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[genet-news] SCIENCE & POLICY: Monsanto and African Governments see hope in GE crops

                                  PART 1

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SOURCE: The New Vision, Uganda

AUTHOR: Ronald Kalyango


DATE:   22.04.2009

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GENETICALLY Modified cotton will be planted at different sites in May and June this year, an official has revealed.

?We are on the right track. The technology providers are positive. They have visited all the sites and at last the trails which had delayed for the last seven years are going to be conducted,? said Dr.Tilahun Zeweldu, who has been at the forefront of Bt. Cotton research.

Confined field trials are studies that are made by scientists to collect data on any new varieties developed at research stations within the country or outside.

The importation of the seeds followed the granting of an importation permit by the crop protection department of the agriculture ministry in February.

Speaking recently at a stakeholders meeting at Mosa Court in Kampala, the Monsanto South Africa?s business development manager, Danie Olivier, said the trials would be conducted for three consecutive seasons.

?The confined field trial will help Ugandan scientists gather information to use when the crop is commercialised,? said Olivier.

The Monsanto Company is an American multinational agricultural biotechnology corporation and the leading producer of genetically engineered seed, holding 70%?100% market share for various crops.

It is charged with the responsibility of providing the technology which will be tested at the National Semi-Arid Resources Research Institute (NaSARRI) in Serere, Soroti and at the prisons farm in Mobuku, Kasese. Uganda has been targeting the Bt (Bacillus thuringiensis) with a bacterium gene for tolerance to Bollworm pests and the Roundup Ready (RR) cotton with resistance to the Roundup herbicide for the control of weeds.

                                  PART 2

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SOURCE: The Punch, Nigeria

AUTHOR: Everest Amaefule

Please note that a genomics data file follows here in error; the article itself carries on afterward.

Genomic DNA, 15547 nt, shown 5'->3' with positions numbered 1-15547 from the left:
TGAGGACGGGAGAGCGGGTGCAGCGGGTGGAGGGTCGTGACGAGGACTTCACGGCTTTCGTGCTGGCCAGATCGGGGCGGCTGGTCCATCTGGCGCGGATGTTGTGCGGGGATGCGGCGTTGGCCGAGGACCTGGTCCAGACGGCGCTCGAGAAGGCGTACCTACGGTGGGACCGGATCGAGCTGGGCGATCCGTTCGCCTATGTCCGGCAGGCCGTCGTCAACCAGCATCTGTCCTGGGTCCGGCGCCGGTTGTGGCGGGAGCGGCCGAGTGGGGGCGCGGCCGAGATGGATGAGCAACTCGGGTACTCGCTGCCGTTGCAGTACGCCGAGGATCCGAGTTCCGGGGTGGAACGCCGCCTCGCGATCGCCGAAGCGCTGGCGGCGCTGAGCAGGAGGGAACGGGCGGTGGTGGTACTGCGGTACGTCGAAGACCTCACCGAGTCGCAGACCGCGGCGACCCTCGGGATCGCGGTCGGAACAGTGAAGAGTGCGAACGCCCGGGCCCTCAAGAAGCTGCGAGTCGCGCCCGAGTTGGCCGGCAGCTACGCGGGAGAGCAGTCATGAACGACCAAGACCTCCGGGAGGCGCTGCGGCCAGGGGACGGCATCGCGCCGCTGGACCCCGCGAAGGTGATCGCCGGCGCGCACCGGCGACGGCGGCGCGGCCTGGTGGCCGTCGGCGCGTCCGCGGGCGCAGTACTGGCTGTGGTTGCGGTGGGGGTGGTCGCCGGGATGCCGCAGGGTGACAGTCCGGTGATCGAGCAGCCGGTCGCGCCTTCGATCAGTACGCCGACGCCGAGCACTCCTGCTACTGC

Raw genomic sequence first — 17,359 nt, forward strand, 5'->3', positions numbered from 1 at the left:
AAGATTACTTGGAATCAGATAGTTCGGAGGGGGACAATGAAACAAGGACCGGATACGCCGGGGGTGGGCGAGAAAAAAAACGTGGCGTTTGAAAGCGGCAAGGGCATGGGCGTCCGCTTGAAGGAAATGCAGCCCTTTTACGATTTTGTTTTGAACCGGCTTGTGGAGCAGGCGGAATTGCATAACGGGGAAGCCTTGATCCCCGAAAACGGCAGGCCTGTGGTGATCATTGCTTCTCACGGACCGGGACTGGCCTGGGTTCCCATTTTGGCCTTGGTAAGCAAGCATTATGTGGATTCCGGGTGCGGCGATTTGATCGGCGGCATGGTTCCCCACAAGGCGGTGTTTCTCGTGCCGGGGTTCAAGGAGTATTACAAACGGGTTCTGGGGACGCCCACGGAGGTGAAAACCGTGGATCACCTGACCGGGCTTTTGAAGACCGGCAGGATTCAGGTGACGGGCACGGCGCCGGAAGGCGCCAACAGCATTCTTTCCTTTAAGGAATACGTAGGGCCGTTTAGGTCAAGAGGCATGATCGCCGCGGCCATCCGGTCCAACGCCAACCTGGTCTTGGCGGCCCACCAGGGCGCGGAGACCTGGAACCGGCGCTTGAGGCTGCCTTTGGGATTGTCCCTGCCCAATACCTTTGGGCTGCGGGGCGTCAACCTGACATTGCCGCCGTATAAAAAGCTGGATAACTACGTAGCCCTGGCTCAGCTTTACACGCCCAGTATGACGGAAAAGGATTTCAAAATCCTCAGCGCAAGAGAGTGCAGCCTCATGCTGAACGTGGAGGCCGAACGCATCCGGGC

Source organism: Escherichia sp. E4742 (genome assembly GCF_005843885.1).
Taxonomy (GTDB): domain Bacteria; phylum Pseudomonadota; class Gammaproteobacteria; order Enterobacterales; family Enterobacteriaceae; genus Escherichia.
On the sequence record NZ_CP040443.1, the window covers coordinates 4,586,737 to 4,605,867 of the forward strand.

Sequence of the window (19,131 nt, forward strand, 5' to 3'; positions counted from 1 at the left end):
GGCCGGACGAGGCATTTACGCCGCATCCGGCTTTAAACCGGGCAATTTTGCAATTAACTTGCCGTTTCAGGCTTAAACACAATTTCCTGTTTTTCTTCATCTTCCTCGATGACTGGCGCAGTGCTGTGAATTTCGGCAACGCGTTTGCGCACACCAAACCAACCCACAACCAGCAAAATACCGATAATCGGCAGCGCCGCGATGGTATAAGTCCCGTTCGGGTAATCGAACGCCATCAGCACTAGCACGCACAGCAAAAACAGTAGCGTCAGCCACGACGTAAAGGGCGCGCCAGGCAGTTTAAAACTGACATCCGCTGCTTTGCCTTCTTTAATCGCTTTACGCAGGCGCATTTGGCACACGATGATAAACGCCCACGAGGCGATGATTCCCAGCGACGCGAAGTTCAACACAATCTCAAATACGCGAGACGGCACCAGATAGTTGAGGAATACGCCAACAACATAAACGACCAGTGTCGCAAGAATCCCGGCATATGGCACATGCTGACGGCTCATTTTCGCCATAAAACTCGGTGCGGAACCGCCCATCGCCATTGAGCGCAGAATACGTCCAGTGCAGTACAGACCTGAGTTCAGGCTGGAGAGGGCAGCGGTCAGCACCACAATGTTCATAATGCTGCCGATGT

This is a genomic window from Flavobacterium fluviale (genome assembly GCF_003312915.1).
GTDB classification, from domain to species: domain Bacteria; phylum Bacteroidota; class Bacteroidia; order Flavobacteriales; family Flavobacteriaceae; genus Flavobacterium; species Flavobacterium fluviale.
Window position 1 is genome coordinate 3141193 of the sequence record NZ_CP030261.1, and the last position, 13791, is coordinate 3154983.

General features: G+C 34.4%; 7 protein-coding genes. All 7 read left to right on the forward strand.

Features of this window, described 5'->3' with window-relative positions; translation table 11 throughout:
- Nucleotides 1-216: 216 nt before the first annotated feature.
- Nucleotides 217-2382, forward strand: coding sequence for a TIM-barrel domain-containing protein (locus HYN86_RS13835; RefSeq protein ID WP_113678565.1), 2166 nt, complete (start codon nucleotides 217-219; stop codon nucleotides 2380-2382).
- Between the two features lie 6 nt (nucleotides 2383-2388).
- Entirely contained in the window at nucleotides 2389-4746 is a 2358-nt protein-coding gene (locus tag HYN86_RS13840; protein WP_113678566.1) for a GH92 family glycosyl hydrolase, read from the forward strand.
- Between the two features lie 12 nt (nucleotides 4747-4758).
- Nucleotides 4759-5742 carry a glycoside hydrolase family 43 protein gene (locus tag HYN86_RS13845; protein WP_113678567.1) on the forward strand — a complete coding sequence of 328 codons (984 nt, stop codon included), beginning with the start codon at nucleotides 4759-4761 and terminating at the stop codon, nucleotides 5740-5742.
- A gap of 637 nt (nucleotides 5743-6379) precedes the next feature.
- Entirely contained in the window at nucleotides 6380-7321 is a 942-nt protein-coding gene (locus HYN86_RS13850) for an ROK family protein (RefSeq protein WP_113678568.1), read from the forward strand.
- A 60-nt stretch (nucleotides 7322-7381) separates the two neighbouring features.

DATE:   10.04.2009

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About 90 million Nigerians are in a condition of food vulnerability, Minister of Agriculture and Water Resources, Dr. Sayyid Abba-Ruma, has said.

This means that abut 90 million Nigerians cannot take the issue of food for granted as they could be susceptible to the danger of lack of this basic need of life.

Abba-Ruma, who spoke in Abuja on Thursday, at the inauguration of the Agricultural Empowerment Initiative for a New Generation of Nigerian Farmers and Entrepreneurs by Fidelity Bank Plc, however, said food insecurity was worse than food vulnerability.

At another event, the Open Forum on Agricultural Biotechnology in Africa , Minister of Science and Technology, Dr. Alhassan Bako, called for the use of biotechnology to address food insecurity in the country.

Abba-Ruma said Nigeria had been facing a number of challenges in its goal to achieve food security, including low application of technology, low yield of crops and poor financing of agriculture.

He said the policy of the Federal Government on agriculture was to ensure that a substantial proportion of the food items that were currently imported into the country were produced locally through backward integration.

According to the minister, the nation, in about nine years, used only 1.3 metric tonnes of fertiliser, which he described as less than the minimum requirement that would guarantee a good yield.